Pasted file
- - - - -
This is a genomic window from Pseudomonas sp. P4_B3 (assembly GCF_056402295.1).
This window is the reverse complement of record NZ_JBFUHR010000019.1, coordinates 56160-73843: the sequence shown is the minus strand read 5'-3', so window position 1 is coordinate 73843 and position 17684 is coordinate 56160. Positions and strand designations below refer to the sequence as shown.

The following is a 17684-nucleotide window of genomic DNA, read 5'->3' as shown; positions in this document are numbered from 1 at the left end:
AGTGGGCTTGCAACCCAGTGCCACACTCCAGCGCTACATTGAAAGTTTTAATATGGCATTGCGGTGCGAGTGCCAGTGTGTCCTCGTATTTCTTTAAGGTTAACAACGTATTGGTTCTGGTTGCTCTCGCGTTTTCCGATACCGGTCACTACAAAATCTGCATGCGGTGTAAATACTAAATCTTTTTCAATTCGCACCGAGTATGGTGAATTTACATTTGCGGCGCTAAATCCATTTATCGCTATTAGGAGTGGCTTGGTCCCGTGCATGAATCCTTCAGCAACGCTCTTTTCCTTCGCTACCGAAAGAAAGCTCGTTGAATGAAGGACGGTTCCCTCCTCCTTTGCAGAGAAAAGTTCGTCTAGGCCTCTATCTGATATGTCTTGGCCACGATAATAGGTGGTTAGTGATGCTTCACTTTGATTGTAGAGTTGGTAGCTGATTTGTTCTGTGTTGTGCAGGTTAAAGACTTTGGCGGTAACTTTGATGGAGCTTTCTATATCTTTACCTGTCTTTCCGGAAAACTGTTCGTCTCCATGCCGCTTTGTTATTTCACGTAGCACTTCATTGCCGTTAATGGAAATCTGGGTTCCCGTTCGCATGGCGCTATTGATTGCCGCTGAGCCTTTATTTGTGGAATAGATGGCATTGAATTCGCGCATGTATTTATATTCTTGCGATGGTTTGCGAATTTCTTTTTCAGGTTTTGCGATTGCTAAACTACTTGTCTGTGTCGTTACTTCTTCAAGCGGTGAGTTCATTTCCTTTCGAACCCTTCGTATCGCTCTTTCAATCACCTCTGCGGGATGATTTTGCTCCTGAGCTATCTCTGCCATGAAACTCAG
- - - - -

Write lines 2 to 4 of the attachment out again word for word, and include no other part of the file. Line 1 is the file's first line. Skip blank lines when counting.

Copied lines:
This window is the reverse complement of record NZ_JBFUHR010000019.1, coordinates 56160-73843: the sequence shown is the minus strand read 5'-3', so window position 1 is coordinate 73843 and position 17684 is coordinate 56160. Positions and strand designations below refer to the sequence as shown.

The following is a 17684-nucleotide window of genomic DNA, read 5'->3' as shown; positions in this document are numbered from 1 at the left end:
AGTGGGCTTGCAACCCAGTGCCACACTCCAGCGCTACATTGAAAGTTTTAATATGGCATTGCGGTGCGAGTGCCAGTGTGTCCTCGTATTTCTTTAAGGTTAACAACGTATTGGTTCTGGTTGCTCTCGCGTTTTCCGATACCGGTCACTACAAAATCTGCATGCGGTGTAAATACTAAATCTTTTTCAATTCGCACCGAGTATGGTGAATTTACATTTGCGGCGCTAAATCCATTTATCGCTATTAGGAGTGGCTTGGTCCCGTGCATGAATCCTTCAGCAACGCTCTTTTCCTTCGCTACCGAAAGAAAGCTCGTTGAATGAAGGACGGTTCCCTCCTCCTTTGCAGAGAAAAGTTCGTCTAGGCCTCTATCTGATATGTCTTGGCCACGATAATAGGTGGTTAGTGATGCTTCACTTTGATTGTAGAGTTGGTAGCTGATTTGTTCTGTGTTGTGCAGGTTAAAGACTTTGGCGGTAACTTTGATGGAGCTTTCTATATCTTTACCTGTCTTTCCGGAAAACTGTTCGTCTCCATGCCGCTTTGTTATTTCACGTAGCACTTCATTGCCGTTAATGGAAATCTGGGTTCCCGTTCGCATGGCGCTATTGATTGCCGCTGAGCCTTTATTTGTGGAATAGATGGCATTGAATTCGCGCATGTATTTATATTCTTGCGATGGTTTGCGAATTTCTTTTTCAGGTTTTGCGATTGCTAAACTACTTGTCTGTGTCGTTACTTCTTCAAGCGGTGAGTTCATTTCCTTTCGAACCCTTCGTATCGCTCTTTCAATCACCTCTGCGGGATGATTTTGCTCCTGAGCTATCTCTGCCATGAAACTCAG